How do you know if an athletic brand’s products are solid? If athletes are wearing them. Whether it’s Stephen Curry, Andy Murray, or Lauren Holiday, Under Armour’s stellar video content features champions training for greatness.
[br][br]

Every athlete trains hard, but @laurenholiday12 trains harder. #WEWILLWHATWEWANT #USAvGER

A video posted by Under Armour (@underarmour) on

 
[br][br]
Aspirational: For the most part, UA’s videos almost exclusively feature the inspiring stories of incredible professional athletes. It’s a smart move – after all, one of the most alluring things about athletic wear is that we can be like the pros. What’s unique is that these videos don’t feel like arbitrary celebrity endorsements. Instead, UA shows these athletes in training, following them in real time as they prepare for the big game. Story Over Sale: If you watch the videos on UA’s Facebook and Instagram accounts, you may notice that almost none of them so much as mention a product. Rather than going for the immediate sale, the folks at Under Armour understand that social media is an opportunity to build a community with deep emotional ties to their brand – so they act accordingly. Keep It Simple:  Not every video posted to your social media accounts has to be a production. Even just the minimal amount of motion added to this image of Stephen Curry and others like it invites engagement and enhances the viewer’s experience.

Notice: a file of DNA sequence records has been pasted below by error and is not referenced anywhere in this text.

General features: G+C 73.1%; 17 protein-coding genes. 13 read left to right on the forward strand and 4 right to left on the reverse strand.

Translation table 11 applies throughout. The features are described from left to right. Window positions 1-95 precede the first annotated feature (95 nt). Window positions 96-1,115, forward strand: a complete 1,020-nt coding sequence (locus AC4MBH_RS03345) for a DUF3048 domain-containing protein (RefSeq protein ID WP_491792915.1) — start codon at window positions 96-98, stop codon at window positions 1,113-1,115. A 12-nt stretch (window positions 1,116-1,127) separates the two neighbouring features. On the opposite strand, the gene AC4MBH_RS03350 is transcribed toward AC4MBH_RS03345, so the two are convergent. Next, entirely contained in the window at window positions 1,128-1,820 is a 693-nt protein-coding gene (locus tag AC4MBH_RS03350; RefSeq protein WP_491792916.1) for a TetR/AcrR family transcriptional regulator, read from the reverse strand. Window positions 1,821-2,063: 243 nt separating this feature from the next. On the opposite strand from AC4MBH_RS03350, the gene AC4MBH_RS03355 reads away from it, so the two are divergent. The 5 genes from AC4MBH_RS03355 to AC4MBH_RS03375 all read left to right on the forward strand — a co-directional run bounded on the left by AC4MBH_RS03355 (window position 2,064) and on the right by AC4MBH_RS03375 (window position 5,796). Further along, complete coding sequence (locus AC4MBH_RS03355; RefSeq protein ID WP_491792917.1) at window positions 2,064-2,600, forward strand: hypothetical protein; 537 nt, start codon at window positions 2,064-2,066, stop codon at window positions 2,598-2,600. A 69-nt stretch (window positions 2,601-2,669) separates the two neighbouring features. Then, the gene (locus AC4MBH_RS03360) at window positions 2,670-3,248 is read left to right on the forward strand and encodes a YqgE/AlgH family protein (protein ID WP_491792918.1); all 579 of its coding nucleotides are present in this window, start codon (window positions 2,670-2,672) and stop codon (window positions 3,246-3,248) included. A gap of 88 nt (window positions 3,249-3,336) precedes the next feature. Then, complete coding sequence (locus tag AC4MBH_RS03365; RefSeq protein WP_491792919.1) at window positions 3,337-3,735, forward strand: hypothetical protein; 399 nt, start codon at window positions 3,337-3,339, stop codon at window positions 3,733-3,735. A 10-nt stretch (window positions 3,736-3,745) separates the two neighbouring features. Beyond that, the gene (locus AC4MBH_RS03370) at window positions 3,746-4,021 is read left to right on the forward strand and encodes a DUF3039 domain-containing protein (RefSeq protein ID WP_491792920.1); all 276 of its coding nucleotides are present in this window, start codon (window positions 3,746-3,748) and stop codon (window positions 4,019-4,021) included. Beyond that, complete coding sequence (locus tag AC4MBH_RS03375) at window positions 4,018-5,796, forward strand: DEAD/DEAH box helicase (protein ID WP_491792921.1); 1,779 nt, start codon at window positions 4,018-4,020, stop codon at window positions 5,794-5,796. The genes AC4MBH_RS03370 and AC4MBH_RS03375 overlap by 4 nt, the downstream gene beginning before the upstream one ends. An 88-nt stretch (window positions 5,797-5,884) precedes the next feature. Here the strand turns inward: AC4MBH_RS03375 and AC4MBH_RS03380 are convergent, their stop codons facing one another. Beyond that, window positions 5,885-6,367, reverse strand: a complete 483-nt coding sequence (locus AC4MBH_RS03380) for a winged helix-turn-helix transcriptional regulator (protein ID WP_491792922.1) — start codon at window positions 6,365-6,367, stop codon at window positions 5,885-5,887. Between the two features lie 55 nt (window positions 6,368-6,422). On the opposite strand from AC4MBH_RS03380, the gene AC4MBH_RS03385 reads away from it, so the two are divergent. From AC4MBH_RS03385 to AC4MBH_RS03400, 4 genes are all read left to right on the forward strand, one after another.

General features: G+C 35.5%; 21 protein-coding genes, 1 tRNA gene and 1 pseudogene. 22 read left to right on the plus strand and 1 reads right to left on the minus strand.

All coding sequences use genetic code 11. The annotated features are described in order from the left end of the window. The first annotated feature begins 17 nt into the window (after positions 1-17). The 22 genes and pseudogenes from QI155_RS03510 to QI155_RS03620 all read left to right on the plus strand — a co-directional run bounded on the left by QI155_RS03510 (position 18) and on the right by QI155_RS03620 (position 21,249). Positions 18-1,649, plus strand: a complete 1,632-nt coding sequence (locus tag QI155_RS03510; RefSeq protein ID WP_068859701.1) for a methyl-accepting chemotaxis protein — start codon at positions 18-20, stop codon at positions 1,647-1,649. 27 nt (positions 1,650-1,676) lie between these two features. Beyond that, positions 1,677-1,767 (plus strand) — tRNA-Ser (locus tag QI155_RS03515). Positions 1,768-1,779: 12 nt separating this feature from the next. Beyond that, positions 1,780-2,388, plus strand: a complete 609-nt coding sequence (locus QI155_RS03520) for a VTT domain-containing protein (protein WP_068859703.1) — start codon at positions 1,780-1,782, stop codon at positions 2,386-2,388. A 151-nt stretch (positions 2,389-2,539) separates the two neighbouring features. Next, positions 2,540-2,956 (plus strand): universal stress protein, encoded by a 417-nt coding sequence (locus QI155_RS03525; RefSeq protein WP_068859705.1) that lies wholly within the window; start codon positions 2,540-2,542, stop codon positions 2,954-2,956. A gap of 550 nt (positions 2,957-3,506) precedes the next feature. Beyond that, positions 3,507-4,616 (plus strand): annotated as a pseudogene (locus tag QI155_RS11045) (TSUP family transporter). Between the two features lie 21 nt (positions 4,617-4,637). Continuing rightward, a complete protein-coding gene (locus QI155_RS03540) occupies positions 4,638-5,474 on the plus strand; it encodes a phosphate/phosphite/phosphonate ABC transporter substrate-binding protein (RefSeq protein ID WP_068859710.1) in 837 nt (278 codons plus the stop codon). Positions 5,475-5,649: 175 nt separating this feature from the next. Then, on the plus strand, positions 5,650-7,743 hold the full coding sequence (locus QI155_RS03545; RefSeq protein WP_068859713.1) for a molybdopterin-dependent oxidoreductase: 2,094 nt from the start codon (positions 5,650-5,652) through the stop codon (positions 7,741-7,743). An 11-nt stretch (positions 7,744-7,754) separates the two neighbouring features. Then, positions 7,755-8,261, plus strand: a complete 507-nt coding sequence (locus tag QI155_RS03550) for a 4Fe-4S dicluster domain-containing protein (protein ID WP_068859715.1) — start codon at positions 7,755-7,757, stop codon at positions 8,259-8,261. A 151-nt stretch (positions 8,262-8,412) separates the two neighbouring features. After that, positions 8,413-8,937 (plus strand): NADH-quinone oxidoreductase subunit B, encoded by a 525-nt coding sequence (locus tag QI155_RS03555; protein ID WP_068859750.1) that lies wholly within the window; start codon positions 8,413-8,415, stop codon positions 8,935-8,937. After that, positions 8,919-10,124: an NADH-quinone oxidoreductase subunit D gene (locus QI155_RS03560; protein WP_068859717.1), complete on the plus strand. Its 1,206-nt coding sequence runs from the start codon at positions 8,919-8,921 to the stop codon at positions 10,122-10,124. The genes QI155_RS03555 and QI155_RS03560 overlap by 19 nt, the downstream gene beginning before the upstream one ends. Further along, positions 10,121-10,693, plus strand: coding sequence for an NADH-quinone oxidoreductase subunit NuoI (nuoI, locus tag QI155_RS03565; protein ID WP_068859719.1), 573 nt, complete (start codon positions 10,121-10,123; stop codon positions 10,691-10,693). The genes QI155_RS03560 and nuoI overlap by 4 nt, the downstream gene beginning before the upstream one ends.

[br][br]

Step One. @Wardell30 leads his team to victory in the #CurryOne #NBAFinals

A video posted by Under Armour (@underarmour) on

[br][br]

Lacoste – Know Why People Love You

Ahhh, Lacoste. When I think of Lacoste, I can’t help but associate the brand with those tiny alligators on the polo shirts my dad wore in the late 80s – around the time he was also sporting a mustache. When you think of Lacoste, you probably think of the same thing: the polo shirt. Rene Lacoste pioneered the polo, and the brand very smartly focuses on the iconic item in its social media presence.